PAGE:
They insist that the proposal ‘seeks to ensure a proper balance between the need to ensure protection of privacy and of personal data and the need for more transparency in financial and economic activities.’
The European Union (EU) has recently adopted a new directive to cover cryptocurrencies in order to fight money laundering and terrorist financing activities. The directive, titled Directive (EU) 2015/849, seeks to fill in regulatory gaps in dealing with cryptocurrencies, but adds that the proposal does not intend to obstruct normal, legal financial transactions.
“…gaps still exist in the oversight of the many financial means used by terrorists, from cash and trade in cultural artefacts to virtual currencies and anonymous pre-paid cards. This proposal seeks to address those gaps while avoiding unnecessary obstacles to the functioning of payments and financial markets for ordinary, law abiding citizens and businesses, so balancing the need to increase security with the need to protect fundamental rights, including data protection, and economic freedoms,” the directive states.
Under the directive, Financial Intelligence Units (FIUs) can access cryptocurrency wallet information—the identities behind wallets, and “monitor transfers,” with specific attention to “high-risk third countries.”
“Virtual currency transfers are currently not monitored in any way by public authorities within the EU… To adequately respond to risks, it is essential to provide a regulatory framework for the functioning of exchanges as well as of custodian wallet providers that operate as gatekeepers permit the public to have access to the various schemes of virtual currencies As obliged entities under the 4AMLD, similarly to financial institutions, they become subject to the obligation to implement preventive measures and report suspicious transactions.”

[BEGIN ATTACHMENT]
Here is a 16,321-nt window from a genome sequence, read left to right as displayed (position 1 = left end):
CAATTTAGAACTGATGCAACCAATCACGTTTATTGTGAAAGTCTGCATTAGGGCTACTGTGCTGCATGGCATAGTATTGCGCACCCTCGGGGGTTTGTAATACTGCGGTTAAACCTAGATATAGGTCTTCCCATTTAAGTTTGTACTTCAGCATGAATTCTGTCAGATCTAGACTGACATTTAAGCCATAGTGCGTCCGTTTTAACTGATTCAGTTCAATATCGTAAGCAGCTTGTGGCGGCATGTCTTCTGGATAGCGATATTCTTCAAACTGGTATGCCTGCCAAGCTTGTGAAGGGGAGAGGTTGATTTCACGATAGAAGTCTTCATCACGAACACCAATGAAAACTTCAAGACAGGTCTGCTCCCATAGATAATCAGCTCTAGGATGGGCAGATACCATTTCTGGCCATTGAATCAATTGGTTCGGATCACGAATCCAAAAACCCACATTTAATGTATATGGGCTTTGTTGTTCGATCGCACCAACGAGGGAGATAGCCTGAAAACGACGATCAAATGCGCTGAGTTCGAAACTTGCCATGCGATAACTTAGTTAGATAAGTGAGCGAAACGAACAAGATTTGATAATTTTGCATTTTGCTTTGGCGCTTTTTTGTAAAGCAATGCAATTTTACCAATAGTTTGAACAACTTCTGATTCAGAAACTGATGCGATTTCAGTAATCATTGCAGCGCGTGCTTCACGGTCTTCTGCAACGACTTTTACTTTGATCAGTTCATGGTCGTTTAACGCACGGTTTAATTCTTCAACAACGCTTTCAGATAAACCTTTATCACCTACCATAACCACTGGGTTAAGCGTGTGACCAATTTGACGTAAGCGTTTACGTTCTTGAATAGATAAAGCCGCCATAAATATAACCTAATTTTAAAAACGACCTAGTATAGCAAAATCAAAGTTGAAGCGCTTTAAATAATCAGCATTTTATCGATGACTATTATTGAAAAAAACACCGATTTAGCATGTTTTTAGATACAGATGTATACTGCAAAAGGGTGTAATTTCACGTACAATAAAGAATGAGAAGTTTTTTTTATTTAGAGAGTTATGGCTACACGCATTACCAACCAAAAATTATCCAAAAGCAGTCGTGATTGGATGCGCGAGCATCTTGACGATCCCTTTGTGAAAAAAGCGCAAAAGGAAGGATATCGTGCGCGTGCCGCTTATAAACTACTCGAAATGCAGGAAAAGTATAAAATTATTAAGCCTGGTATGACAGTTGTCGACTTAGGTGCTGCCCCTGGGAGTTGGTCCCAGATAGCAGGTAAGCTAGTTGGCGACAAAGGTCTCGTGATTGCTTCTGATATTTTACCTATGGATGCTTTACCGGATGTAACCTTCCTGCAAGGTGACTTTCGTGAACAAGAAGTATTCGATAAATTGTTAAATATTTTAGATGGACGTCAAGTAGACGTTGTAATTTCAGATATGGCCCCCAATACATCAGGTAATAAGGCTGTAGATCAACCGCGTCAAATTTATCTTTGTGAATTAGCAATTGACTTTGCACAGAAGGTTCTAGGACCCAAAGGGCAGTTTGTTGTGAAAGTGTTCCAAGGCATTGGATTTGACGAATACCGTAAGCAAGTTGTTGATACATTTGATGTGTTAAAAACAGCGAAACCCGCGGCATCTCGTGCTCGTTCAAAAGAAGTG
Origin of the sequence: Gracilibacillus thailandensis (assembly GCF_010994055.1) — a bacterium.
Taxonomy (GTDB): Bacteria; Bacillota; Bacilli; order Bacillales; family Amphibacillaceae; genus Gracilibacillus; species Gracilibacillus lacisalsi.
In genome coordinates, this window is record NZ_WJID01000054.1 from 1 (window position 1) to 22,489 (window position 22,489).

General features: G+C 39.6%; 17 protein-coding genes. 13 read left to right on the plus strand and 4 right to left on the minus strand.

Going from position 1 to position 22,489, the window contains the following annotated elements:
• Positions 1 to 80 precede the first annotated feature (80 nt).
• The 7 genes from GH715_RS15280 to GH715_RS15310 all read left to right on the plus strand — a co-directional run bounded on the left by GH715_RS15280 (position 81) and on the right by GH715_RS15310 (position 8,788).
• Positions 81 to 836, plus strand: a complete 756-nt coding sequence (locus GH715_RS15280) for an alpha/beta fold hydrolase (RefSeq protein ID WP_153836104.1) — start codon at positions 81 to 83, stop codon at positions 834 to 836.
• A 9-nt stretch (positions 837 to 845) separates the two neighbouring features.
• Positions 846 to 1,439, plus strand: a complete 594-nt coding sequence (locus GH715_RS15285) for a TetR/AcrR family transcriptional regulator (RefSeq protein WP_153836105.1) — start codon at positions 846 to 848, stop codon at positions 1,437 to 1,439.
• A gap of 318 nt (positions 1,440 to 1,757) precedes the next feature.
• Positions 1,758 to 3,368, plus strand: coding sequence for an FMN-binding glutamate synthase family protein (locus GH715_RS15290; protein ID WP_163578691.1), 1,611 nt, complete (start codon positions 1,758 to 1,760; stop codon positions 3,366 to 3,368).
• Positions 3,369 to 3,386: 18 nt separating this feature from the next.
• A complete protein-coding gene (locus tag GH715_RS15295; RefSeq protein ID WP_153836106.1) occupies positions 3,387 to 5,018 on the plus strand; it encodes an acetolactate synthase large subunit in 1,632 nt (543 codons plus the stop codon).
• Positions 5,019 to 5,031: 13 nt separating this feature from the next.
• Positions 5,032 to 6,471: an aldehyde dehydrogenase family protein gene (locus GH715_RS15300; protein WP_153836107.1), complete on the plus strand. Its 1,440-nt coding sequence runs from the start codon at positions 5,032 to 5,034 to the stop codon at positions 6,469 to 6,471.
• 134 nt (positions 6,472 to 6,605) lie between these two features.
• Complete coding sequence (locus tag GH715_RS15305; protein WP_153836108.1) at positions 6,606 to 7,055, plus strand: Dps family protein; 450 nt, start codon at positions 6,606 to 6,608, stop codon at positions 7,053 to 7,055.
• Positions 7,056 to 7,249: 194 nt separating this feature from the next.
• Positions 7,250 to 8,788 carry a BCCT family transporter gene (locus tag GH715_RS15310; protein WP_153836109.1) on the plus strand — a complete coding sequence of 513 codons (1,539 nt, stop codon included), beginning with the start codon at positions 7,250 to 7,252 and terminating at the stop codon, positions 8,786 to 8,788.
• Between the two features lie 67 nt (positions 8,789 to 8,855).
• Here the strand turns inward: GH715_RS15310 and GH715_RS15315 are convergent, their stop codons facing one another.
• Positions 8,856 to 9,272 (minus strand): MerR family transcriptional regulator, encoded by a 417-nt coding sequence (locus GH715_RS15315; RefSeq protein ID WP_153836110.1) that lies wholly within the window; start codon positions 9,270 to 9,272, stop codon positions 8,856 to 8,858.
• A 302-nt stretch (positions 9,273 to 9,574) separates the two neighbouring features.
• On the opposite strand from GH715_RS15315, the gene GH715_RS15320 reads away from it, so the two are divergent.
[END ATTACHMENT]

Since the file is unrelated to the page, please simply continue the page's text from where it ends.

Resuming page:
“The amendments proposed seek to ensure a proper balance between the need to ensure protection of privacy and of personal data and the need for more transparency in financial and economic activities.”
However, it brings to question whether tracking transactions and seeing full identities behind the wallets would give authorities power that may be subjected to abuse. Blockchain transactions are already publicly verifiable. And as regulators catch up with AML and KYC requirements, it will become increasingly difficult for criminals to hide their identities and move funds around as it stands. In fact, intelligence analyst turned money laundering investigator Matt Peyer thinks Bitcoin’s role in terrorist financing is overblown.
“Despite the possible potential, Bitcoin and other digital currencies currently play a limited role in terrorist financing. The value instability and likely ability to trace the coins create major flaws, which cannot be easily overlooked. Furthermore, the lack of places that accept Bitcoins in terror havens equals a gold mine with no way to access the resources. Bitcoin may someday rise in value, but with better options like gold, oil or uncut gems, the risk outweighs the potential,” Meyer wrote.
Although Meyer adds that pre-emptive measures have their place.
“The situation for Bitcoin and terror funding may change in the future. As ISIS shifts to carrying out isolated attacks in urban European areas, digital currency may carry more value. Additionally, developers continue to create new digital currencies with greater privacy features. Despite the lack of usage by terrorists, intelligence agencies need to maintain a close eye on Bitcoin to keep it from becoming a more significant issue,” he concluded.
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